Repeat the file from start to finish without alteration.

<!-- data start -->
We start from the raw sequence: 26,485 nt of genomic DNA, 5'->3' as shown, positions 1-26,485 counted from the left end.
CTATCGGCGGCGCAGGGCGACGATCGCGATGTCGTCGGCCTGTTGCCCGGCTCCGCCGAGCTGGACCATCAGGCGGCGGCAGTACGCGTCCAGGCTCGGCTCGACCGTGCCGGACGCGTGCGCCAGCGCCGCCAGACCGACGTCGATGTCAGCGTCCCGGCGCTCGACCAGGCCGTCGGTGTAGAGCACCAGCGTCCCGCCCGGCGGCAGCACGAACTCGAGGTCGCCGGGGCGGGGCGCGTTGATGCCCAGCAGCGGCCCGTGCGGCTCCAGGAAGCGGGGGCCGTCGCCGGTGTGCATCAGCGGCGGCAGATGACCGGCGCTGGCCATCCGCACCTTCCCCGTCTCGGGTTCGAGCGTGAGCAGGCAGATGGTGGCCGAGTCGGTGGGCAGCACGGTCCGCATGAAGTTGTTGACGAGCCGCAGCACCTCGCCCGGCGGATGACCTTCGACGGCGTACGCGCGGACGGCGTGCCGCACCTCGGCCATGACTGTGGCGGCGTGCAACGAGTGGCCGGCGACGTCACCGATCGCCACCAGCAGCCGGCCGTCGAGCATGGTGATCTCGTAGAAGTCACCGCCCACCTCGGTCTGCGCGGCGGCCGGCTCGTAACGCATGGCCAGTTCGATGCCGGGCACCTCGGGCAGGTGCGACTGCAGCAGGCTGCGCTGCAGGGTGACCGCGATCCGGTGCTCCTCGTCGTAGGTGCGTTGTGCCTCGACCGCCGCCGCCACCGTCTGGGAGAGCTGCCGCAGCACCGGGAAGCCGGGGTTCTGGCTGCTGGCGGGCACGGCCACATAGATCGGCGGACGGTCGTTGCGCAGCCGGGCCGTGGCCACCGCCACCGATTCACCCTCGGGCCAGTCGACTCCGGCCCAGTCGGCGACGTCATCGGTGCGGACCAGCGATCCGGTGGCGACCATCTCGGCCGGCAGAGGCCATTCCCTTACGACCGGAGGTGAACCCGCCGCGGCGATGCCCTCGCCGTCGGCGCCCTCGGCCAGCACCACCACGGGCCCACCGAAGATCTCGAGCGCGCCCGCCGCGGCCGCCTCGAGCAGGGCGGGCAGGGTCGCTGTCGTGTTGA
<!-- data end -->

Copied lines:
We start from the raw sequence: 26,485 nt of genomic DNA, 5'->3' as shown, positions 1-26,485 counted from the left end.
CTATCGGCGGCGCAGGGCGACGATCGCGATGTCGTCGGCCTGTTGCCCGGCTCCGCCGAGCTGGACCATCAGGCGGCGGCAGTACGCGTCCAGGCTCGGCTCGACCGTGCCGGACGCGTGCGCCAGCGCCGCCAGACCGACGTCGATGTCAGCGTCCCGGCGCTCGACCAGGCCGTCGGTGTAGAGCACCAGCGTCCCGCCCGGCGGCAGCACGAACTCGAGGTCGCCGGGGCGGGGCGCGTTGATGCCCAGCAGCGGCCCGTGCGGCTCCAGGAAGCGGGGGCCGTCGCCGGTGTGCATCAGCGGCGGCAGATGACCGGCGCTGGCCATCCGCACCTTCCCCGTCTCGGGTTCGAGCGTGAGCAGGCAGATGGTGGCCGAGTCGGTGGGCAGCACGGTCCGCATGAAGTTGTTGACGAGCCGCAGCACCTCGCCCGGCGGATGACCTTCGACGGCGTACGCGCGGACGGCGTGCCGCACCTCGGCCATGACTGTGGCGGCGTGCAACGAGTGGCCGGCGACGTCACCGATCGCCACCAGCAGCCGGCCGTCGAGCATGGTGATCTCGTAGAAGTCACCGCCCACCTCGGTCTGCGCGGCGGCCGGCTCGTAACGCATGGCCAGTTCGATGCCGGGCACCTCGGGCAGGTGCGACTGCAGCAGGCTGCGCTGCAGGGTGACCGCGATCCGGTGCTCCTCGTCGTAGGTGCGTTGTGCCTCGACCGCCGCCGCCACCGTCTGGGAGAGCTGCCGCAGCACCGGGAAGCCGGGGTTCTGGCTGCTGGCGGGCACGGCCACATAGATCGGCGGACGGTCGTTGCGCAGCCGGGCCGTGGCCACCGCCACCGATTCACCCTCGGGCCAGTCGACTCCGGCCCAGTCGGCGACGTCATCGGTGCGGACCAGCGATCCGGTGGCGACCATCTCGGCCGGCAGAGGCCATTCCCTTACGACCGGAGGTGAACCCGCCGCGGCGATGCCCTCGCCGTCGGCGCCCTCGGCCAGCACCACCACGGGCCCACCGAAGATCTCGAGCGCGCCCGCCGCGGCCGCCTCGAGCAGGGCGGGCAGGGTCGCTGTCGTGTTGA